Malware of the Day – Who Started This? Threat Hunting Meets SIEM
What is Malware of the Day?
“Malware”: PoshC2 Beacon
Traffic Type: Reverse HTTPS
MITRE Tactics: TA0011 Command and Control
Connection Type: HTTPS
C2 Platform: PoshC2
Origin of Sample: https://github.com/nettitude/PoshC2
Host Payload Delivery Method: Executable (EXE)
Target Host/Victim: 10.0.0.64 – Windows 10 x64
C2 Server: 22.214.171.124
Beacon Timing: 120s
Our focus is on identifying and detecting network beaconing behavior. In today’s post, Threat Hunting Meets SIEM, we are investigating the network traffic generated by PoshC2 as well as demonstrating how our open-source tool BeaKer can be used to further our investigation. We are using AC-Hunter/RITA as our network threat and C2 beacon detection platform to visualize the network traffic generated from running the open-source command and control server PoshC2.
The first step to classifying potentially malicious network connections is determining that a given connection could be actually malicious. Sometimes finding threats can be straightforward to classify. For example, is one of your endpoints sending packets off on a regular basis to an IP or domain based in a country or region where you do not have a business relationship or legitimate need? That may be malicious. Most of the time however, it is not that easy to tell which traffic is legitimate and which is not.
In the above screenshot, we have an interesting connection going to an unknown address identified as a beacon by AC-Hunter/RITA. It clearly displays beaconing behavior but has a fairly low connection count over 24-hours. In the bottom graph, each blue block represents the number of connections per hour. Moreover, there doesn’t seem to be any timing jitter, so perhaps it may be a legitimate service. However, as a threat hunter this is not something we would want to ignore since it could be an adversary on our network attempting to hide their tracks using a slow beacon.
In this case, this is the traffic to our external server running PoshC2. The default delay between PoshC2 connections is five seconds however this can easily be edited in the PoshC2 server config file, as has been done here. This is a 120 second beacon, which is plenty slow enough to avoid beacon detection among many tools.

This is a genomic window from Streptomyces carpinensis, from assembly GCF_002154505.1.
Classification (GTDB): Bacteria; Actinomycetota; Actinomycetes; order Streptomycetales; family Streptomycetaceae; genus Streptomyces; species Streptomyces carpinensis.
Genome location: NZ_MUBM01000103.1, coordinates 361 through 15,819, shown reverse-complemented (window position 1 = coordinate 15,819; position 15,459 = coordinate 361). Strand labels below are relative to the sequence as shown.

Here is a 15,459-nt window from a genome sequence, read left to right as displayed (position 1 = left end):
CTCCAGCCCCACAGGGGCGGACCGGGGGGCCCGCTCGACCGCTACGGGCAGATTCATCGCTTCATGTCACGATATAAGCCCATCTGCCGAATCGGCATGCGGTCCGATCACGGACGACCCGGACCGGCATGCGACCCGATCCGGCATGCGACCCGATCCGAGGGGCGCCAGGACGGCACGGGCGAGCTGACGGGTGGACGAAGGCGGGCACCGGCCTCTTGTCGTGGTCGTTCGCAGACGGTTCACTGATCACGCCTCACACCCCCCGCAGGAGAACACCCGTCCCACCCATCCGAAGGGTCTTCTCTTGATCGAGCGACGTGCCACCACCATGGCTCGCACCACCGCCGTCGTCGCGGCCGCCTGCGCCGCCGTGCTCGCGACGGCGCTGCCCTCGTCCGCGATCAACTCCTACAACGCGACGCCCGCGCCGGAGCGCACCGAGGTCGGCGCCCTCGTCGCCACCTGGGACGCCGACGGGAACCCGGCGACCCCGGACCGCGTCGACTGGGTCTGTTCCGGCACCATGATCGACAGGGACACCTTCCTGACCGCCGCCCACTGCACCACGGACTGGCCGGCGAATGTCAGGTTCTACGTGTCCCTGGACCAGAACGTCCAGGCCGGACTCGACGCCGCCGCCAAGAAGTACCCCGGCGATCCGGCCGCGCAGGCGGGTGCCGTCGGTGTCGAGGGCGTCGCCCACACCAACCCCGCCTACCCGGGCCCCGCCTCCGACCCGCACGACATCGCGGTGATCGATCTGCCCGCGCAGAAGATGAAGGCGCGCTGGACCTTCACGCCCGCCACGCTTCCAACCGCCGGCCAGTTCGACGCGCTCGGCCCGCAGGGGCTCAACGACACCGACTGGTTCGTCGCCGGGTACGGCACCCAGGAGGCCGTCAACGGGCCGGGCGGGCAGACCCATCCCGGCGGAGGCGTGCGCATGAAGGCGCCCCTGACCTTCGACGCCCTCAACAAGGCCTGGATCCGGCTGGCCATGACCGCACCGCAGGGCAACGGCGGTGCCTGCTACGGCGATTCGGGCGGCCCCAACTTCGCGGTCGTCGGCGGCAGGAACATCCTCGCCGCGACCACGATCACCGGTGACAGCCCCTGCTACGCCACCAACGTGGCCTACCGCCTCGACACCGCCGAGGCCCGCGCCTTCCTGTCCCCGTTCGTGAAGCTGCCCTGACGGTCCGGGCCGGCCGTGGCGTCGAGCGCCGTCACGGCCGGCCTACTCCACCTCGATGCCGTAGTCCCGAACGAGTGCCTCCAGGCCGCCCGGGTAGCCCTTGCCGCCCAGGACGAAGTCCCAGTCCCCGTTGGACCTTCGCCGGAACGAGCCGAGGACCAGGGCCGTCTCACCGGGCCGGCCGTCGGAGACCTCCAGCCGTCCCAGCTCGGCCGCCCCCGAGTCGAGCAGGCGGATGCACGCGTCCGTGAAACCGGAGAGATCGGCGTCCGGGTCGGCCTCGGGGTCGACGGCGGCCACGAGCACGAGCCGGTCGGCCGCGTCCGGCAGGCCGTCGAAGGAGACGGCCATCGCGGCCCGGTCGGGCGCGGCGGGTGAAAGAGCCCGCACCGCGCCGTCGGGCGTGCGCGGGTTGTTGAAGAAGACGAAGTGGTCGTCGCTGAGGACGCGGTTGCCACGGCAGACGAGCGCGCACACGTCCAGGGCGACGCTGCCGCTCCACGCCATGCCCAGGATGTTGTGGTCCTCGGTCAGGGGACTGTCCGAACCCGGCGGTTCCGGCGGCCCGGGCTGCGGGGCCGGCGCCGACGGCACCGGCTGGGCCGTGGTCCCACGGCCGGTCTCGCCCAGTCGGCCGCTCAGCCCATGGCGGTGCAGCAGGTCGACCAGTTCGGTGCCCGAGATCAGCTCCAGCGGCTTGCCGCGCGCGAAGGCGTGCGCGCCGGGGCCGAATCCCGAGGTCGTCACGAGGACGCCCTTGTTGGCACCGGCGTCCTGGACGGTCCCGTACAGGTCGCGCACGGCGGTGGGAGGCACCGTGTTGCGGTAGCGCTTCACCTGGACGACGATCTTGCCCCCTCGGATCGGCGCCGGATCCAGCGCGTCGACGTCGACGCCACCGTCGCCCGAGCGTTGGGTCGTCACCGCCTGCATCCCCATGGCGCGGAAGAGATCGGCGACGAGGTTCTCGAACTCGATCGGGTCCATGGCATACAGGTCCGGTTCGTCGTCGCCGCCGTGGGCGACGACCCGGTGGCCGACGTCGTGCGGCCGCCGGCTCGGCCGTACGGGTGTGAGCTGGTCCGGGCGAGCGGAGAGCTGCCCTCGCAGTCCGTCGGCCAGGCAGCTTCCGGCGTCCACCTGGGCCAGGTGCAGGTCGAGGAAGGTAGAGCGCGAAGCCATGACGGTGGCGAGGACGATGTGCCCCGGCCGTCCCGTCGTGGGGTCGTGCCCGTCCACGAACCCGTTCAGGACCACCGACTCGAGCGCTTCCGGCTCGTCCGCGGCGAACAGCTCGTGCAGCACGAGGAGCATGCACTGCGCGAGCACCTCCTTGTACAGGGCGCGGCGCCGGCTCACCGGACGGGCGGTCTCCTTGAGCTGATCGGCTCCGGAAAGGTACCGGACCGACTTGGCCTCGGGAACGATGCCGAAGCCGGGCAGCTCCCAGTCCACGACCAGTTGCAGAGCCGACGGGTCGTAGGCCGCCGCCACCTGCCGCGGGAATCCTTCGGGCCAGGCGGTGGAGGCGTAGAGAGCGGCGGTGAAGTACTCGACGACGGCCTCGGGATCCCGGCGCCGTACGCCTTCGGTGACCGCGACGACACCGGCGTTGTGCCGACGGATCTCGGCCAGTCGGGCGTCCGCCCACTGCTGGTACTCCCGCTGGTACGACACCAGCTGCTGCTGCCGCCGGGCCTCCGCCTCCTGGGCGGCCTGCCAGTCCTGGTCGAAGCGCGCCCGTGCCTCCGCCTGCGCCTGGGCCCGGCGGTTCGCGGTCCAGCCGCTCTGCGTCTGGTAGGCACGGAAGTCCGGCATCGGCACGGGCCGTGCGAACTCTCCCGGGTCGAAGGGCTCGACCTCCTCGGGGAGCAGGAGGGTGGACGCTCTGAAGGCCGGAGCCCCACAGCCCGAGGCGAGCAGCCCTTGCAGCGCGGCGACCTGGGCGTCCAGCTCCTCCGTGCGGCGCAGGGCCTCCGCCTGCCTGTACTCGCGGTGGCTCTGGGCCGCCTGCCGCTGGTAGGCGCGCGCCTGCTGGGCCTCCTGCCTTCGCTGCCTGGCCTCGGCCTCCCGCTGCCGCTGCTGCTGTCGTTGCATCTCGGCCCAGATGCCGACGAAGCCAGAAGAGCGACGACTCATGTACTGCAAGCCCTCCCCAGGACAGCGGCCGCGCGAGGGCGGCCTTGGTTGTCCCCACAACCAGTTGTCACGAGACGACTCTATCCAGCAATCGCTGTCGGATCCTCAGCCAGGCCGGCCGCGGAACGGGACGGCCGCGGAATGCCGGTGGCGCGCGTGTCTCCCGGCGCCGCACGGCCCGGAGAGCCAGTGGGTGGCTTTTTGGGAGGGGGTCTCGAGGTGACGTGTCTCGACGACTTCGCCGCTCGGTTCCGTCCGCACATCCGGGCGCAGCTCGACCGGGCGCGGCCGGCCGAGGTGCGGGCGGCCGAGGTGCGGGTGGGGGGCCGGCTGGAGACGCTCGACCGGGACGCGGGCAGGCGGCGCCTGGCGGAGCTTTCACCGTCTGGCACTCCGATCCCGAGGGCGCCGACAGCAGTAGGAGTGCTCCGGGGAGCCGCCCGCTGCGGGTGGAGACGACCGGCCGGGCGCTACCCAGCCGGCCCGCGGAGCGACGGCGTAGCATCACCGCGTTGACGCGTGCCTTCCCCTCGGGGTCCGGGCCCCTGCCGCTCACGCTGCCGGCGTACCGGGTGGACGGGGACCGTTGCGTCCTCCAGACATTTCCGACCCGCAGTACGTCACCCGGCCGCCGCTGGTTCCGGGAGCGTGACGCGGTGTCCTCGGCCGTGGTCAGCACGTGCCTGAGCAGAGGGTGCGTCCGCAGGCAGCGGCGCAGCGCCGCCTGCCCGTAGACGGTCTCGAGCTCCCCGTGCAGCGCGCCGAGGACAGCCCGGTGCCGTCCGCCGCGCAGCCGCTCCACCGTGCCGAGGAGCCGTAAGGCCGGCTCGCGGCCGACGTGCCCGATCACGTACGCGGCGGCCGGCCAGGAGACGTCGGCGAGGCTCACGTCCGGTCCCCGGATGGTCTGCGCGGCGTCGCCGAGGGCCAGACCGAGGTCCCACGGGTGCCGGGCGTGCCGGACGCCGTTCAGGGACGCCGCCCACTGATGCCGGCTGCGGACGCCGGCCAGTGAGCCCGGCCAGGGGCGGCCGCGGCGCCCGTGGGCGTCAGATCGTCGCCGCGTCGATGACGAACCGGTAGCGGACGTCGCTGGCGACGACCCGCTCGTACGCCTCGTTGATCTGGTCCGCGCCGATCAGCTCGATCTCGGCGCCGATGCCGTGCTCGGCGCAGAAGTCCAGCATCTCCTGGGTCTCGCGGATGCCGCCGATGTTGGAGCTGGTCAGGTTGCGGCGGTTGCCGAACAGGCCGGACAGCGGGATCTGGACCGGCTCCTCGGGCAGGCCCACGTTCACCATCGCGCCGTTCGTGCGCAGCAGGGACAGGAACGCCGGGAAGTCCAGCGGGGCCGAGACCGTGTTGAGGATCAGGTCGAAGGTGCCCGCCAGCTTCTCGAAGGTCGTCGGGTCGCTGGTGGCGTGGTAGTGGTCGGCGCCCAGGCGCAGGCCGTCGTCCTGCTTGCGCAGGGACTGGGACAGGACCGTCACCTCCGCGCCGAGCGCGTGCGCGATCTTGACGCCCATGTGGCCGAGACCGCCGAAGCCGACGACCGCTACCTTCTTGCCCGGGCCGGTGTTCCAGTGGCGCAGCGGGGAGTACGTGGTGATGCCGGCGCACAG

As displayed in the screenshot below, the average data size of the beacon’s communications is around 900 bytes, which shows us that not a large amount of data is being transferred.
We have stated that this traffic came from running an external PoshC2 server, but what if we didn’t know that? What else could we do to determine if the local machine may have been compromised? It would be very useful to know exactly where the process making these connections originated. Luckily, using BeaKer we can do exactly that.
BeaKer is an open-source tool that visualizes Microsoft Sysmon endpoint data to help threat hunters track down the source of suspicious network connections. If installed alongside AC-Hunter, we can click the BeaKer icon in the top-left of AC-Hunter (shown above) and it will take us directly to the Kibana dashboard with the connection details loaded.
(BeaKer can be installed independently from AC-Hunter and will work just as well.)
The above screenshot is taken from the BeaKer dashboard. What we are most interested in is which process or processes are responsible for these connections.
Looking at the connections between 10.0.0.62 & 126.96.36.199, we can see under Program List, a singular program was responsible for this traffic. The highlighted box shows us information about the process that we are interested in. It appears the program was called “RepairService.exe”. That looks suspicious but almost normal. Not as suspicious as something like “Posh_v4_dropper_migrate_x64.exe”, but still suspicious.
We continue our investigation by looking at who started the process and where it lives. It is more likely that a “repair service” or any legitimate service for that matter would be started by the SYSTEM or LOCAL SERVICE rather than a regular user. In this instance, a big giveaway is the location. We can see it was started from the desktop, whereas most system programs are running under a system subdirectory. Why would it be running on the desktop? Maybe “someone in IT” called and asked the user to download and run the program?
We cannot make any definitive claims about what happened from this alone but the information regarding the responsible program gives us a decent advantage in determining the legitimacy of the connection, where to start to investigate further, and to determining the probability of a compromise.
At the very least, we now know what questions to ask and where to ask them.
As always, we encourage you to download the associated PCAP files below and analyze them in a program/tool of your choosing to test your detection abilities.
Because… PCAPs, or it didn’t happen. 😊
The following PCAP files are packet captures taken from the same lab environment over a one-hour time frame and a 24-hour time frame. The files were generated using Wireshark from the target host. The PCAPs are safe, standard PCAP files and do not include any actual malware.
PoshC2 Stealthy 1 Hour Capture
posh_stealthy_1hr.pcap (served by Dropbox)
Size: 5.56 MB
SHA256 Checksum: 4456B3127223D2CEA3B7281341375250A0A0BA737DC7F9C23F88A462A4066DDD
PoshC2 Stealthy 24 Hour Capture
posh_stealthy_24hr.pcap (served by Dropbox)
Size: 99.8 MB
SHA256 Checksum: A46699496E3BD0E6D274D37CBF39D6EA67758BAE7109F8B3603C8B1B3B7A2B06
Want to talk about this or anything else concerning threat hunting? Want to share how good (or not so good) other detection tools were able to detect this sample?
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Hannah joined Active Countermeasures as an intern in 2020. She is currently a graduate student at the University of Utah.